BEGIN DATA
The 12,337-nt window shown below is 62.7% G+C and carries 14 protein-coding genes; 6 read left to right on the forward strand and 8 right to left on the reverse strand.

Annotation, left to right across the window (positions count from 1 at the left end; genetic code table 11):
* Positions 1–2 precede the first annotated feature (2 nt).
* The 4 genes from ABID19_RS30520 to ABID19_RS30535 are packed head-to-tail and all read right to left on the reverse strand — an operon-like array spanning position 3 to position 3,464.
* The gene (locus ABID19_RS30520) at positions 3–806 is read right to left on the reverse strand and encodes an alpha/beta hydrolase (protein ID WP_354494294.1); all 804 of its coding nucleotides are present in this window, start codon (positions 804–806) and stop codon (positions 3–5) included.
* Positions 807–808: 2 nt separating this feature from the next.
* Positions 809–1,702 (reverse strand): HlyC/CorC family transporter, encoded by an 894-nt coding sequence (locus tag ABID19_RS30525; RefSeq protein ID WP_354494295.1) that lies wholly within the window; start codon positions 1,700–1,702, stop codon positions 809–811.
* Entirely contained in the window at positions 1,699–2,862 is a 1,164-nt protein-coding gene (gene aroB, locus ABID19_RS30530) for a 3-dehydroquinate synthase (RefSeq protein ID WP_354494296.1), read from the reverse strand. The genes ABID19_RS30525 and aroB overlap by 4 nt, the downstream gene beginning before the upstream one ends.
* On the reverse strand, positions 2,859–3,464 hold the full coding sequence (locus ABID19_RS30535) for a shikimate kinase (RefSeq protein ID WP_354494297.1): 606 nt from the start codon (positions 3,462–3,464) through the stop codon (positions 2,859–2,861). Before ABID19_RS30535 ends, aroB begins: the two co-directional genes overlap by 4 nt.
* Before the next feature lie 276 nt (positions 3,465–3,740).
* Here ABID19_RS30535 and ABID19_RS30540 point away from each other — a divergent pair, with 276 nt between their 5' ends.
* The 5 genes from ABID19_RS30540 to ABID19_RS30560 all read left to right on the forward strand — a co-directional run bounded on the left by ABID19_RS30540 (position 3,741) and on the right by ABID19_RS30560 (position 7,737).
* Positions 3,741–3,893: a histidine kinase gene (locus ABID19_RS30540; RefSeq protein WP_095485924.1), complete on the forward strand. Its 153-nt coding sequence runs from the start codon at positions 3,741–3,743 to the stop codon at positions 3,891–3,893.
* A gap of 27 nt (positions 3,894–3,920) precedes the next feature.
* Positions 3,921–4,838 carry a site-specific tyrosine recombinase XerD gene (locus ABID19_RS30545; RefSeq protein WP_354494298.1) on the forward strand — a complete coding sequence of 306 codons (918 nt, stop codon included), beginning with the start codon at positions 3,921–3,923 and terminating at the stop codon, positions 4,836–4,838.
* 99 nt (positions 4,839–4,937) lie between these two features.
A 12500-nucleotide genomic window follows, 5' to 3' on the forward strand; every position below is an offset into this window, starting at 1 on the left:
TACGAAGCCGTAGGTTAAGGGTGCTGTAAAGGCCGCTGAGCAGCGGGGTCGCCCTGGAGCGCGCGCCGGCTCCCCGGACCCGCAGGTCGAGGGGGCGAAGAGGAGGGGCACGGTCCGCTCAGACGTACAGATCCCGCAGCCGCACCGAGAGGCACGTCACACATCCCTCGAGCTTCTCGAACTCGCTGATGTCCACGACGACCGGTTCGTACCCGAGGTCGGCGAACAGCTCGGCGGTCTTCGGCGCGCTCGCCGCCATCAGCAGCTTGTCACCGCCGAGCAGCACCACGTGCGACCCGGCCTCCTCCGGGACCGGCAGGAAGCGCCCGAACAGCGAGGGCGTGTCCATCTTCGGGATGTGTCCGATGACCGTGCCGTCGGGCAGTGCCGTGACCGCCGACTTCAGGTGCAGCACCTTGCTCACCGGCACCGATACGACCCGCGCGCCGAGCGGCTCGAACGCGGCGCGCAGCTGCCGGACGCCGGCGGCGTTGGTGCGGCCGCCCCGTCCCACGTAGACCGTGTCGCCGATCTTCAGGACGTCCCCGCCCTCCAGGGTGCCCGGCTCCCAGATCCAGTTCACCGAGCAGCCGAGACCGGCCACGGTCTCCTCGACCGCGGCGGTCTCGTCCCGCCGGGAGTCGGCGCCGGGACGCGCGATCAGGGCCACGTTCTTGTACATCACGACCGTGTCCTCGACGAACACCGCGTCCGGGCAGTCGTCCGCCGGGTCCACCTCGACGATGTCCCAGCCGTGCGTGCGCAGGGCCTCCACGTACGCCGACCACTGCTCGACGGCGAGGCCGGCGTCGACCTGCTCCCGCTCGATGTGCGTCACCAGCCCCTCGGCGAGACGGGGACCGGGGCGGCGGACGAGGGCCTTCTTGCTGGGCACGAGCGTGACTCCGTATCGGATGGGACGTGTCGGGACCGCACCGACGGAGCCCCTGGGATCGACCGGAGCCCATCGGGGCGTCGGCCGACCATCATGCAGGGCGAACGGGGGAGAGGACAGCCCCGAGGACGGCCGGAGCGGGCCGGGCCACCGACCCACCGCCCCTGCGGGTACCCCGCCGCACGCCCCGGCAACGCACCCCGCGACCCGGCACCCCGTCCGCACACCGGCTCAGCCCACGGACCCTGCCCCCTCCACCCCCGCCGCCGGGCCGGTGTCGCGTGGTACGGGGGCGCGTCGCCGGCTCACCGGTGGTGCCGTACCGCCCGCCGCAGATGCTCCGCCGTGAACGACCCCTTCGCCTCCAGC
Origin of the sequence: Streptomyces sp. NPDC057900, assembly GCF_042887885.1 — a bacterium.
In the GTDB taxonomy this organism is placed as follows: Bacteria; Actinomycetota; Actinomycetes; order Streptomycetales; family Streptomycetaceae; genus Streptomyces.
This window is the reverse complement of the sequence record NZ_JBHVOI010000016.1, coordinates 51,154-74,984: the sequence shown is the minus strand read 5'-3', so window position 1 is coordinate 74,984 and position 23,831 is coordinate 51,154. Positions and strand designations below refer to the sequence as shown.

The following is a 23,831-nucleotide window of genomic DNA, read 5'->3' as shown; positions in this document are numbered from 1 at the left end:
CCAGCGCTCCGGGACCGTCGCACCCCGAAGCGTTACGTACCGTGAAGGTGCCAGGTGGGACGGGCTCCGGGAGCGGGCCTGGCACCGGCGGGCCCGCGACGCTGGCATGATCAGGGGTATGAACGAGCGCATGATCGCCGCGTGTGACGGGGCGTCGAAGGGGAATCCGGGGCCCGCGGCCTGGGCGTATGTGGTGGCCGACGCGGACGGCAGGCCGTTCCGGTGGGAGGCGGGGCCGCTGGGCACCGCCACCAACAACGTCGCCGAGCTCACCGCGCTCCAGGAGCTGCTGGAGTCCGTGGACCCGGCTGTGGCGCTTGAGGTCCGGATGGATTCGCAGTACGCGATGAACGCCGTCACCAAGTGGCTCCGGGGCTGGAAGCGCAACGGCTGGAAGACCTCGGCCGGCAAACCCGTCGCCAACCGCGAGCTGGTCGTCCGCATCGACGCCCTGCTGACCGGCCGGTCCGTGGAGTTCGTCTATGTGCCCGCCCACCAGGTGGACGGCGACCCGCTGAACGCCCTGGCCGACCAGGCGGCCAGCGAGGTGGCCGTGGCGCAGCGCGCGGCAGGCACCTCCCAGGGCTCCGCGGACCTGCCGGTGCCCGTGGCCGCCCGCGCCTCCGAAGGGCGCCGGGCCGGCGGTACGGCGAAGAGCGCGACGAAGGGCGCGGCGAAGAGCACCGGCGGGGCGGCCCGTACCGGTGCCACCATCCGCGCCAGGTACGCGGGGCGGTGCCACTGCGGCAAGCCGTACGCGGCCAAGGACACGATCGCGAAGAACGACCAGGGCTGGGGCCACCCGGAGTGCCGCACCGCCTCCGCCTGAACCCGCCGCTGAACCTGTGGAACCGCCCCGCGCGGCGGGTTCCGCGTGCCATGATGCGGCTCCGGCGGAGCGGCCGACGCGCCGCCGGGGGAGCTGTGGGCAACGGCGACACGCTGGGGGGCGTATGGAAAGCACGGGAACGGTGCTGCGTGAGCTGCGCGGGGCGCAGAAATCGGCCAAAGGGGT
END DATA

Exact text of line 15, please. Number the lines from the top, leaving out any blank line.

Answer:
* Positions 3,921–4,838 carry a site-specific tyrosine recombinase XerD gene (locus ABID19_RS30545; RefSeq protein WP_354494298.1) on the forward strand — a complete coding sequence of 306 codons (918 nt, stop codon included), beginning with the start codon at positions 3,921–3,923 and terminating at the stop codon, positions 4,836–4,838.